High-intensity interval training, appetite, and reward value of food in the obese

Martins, Catia, Aschehoug, Irina, Ludviksen, Marit, Holst, Jens, Finlayson, Graham, Wisloff, Ulrik, Morgan, Linda, King, Neil and Kulseng, Bard (2017) High-intensity interval training, appetite, and reward value of food in the obese. Medicine and Science in Sports and Exercise, 49 9: 1851-1858. doi:10.1249/MSS.0000000000001296


Author Martins, Catia
Aschehoug, Irina
Ludviksen, Marit
Holst, Jens
Finlayson, Graham
Wisloff, Ulrik
Morgan, Linda
King, Neil
Kulseng, Bard
Title High-intensity interval training, appetite, and reward value of food in the obese
Journal name Medicine and Science in Sports and Exercise   Check publisher's open access policy
ISSN 1530-0315
0195-9131
Publication date 2017-04-01
Year available 2014
Sub-type Article (original research)
DOI 10.1249/MSS.0000000000001296
Open Access Status Not yet assessed
Volume 49
Issue 9
Start page 1851
End page 1858
Total pages 32
Place of publication Philadelphia, PA, United States
Publisher Lippincott Williams & Wilkins
Language eng
Subject 2732 Orthopedics and Sports Medicine
3612 Physical Therapy, Sports Therapy and Rehabilitation
Abstract Studies on the effect of chronic interval training on appetite in the obese population are scarce. The aim of this study was to determine the effect of 12 wk of isocaloric programs of moderate-intensity continuous training (MICT), high-intensity interval training (HIIT), or short-duration HIIT on subjective feelings of appetite, appetite-related hormones, and reward value of food in sedentary obese individuals.

Forty-six sedentary obese individuals (30 women and 16 men), with a body mass index of 33.3 ± 2.9 kg·m and age of 34.4 ± 8.8 yr, were randomly assigned to one of the three training groups: MICT (n = 14), HIIT (n = 16), or short-duration HIIT (n = 16). Exercise was performed three times per week for 12 wk. Subjective feelings of appetite and plasma levels of acylated ghrelin, polypeptide YY3-36, and glucagon-like peptide 1 were measured before and after a standard breakfast (every 30 min up to 3 h), before and after the exercise intervention. Fat and sweet taste preferences and food reward were measured using the Leeds Food Preference Questionnaire.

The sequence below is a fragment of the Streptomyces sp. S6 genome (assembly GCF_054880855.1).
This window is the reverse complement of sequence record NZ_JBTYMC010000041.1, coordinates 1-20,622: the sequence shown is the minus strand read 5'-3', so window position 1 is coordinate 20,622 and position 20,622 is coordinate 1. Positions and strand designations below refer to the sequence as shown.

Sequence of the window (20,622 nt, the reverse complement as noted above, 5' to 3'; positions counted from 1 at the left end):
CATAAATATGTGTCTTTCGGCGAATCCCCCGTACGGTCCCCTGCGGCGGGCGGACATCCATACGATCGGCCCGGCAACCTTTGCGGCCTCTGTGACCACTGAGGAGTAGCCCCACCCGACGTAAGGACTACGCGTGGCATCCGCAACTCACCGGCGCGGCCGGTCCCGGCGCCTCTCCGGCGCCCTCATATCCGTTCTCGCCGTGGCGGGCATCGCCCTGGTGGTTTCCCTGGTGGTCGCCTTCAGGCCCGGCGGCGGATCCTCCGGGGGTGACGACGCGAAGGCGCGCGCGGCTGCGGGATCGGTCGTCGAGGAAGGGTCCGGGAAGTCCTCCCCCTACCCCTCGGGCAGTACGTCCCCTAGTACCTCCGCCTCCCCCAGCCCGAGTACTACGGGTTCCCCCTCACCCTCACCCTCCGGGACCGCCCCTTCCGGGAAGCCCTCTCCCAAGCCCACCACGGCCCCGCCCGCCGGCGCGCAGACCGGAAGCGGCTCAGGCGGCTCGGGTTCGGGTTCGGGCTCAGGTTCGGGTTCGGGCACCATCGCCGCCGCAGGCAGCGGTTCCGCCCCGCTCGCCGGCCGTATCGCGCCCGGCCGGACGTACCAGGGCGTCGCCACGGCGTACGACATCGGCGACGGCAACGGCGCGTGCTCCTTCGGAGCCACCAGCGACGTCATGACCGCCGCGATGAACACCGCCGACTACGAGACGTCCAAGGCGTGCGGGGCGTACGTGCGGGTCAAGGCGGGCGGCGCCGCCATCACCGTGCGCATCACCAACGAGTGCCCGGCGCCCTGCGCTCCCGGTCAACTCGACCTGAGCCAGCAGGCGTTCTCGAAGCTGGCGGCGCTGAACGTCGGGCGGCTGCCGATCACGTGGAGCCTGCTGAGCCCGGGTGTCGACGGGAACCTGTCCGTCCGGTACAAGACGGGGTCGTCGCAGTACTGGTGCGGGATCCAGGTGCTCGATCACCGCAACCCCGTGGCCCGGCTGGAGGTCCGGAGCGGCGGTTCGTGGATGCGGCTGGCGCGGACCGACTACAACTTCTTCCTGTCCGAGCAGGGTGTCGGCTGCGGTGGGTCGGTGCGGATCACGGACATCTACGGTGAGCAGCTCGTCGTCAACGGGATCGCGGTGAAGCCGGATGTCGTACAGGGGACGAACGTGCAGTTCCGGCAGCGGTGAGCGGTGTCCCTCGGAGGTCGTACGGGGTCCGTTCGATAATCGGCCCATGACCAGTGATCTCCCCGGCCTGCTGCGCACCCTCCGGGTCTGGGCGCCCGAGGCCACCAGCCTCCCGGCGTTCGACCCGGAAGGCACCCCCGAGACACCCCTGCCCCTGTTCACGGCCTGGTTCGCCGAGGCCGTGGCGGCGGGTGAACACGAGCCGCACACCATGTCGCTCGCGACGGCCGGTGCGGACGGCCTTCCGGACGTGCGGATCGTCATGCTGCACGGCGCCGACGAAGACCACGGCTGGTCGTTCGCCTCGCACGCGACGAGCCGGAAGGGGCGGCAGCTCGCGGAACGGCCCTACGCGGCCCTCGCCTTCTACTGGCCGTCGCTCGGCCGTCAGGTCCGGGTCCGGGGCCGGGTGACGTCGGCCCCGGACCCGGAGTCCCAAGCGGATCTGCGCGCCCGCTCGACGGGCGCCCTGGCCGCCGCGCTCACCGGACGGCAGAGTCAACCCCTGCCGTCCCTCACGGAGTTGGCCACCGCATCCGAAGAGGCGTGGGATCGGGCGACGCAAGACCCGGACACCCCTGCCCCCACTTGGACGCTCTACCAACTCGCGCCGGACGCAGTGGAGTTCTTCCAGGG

A significant increase in fasting and postprandial feelings of hunger was observed with the exercise intervention (P = 0.01 and P = 0.048, respectively), but no effect of group and no interaction. No significant effect of exercise intervention, group, or interaction was found on fasting or postprandial subjective feelings of fullness, desire to eat, and prospective food consumption or plasma concentration of acylated ghrelin, polypeptide YY3-36, and glucagon-like peptide 1. No changes in food preference or reward over time, differences between groups, or interactions were found.

This study suggests that chronic HIIT has no independent effect on appetite or food reward when compared with an isocaloric program of MICT in obese individuals.
Formatted abstract
Purpose: Studies on the impact of chronic interval training on appetite in the obese population are scarce. The aim of this study was to determine the effect of 12 weeks of isocaloric programs of moderate-intensity continuous training (MICT) or high-intensity interval training (HIIT), or a short-duration HIIT (1/2HIIT), on subjective feelings of appetite, appetite-related hormones and reward value of food in sedentary obese individuals.

Methods: Forty-six sedentary obese individuals (30 women and 16 men), with a BMI of 33.3±2.9 kg/m2 and age of 34.4±8.8 years were randomly assigned to one of the three training groups: MICT (n=14), HIIT (n=16) or 1/2-HIIT (n=16). Exercise was performed 3 times/week for 12 weeks. Subjective feelings of appetite and plasma levels of acylated ghrelin (AG), polypeptide YY3-36 (PYY3-36) and glucagon-like peptide 1 (GLP-1) were measured before and after a standard breakfast (every 30 minutes up to 3h), before and after the exercise intervention. Fat and sweet taste preferences and food reward were measured using the Leeds Food Preference Questionnaire.

Results: A significant increase in fasting and postprandial feelings of hunger was observed with the exercise intervention (P=0.01 and P=0.048, respectively), but no effect of group and no interaction. No significant effect of exercise intervention, group or interaction was found on fasting or postprandial subjective feelings of fullness, desire to eat and prospective food consumption or plasma concentration of AG, PYY3-36 and GLP-1. No changes in food preference or reward over time, differences between groups, or interactions were found.

Conclusions: This study suggests that chronic HIIT has no independent effect on appetite or food reward when compared with an isocaloric program of MICT in obese individuals.
Keyword Hunger
GLP-1
PYY3-36
Ghrelin
High intensity intermittent training
Q-Index Code C1
Q-Index Status Provisional Code
Institutional Status UQ

Document type: Journal Article
Sub-type: Article (original research)
Collections: HERDC Pre-Audit
School of Human Movement and Nutrition Sciences Publications
 
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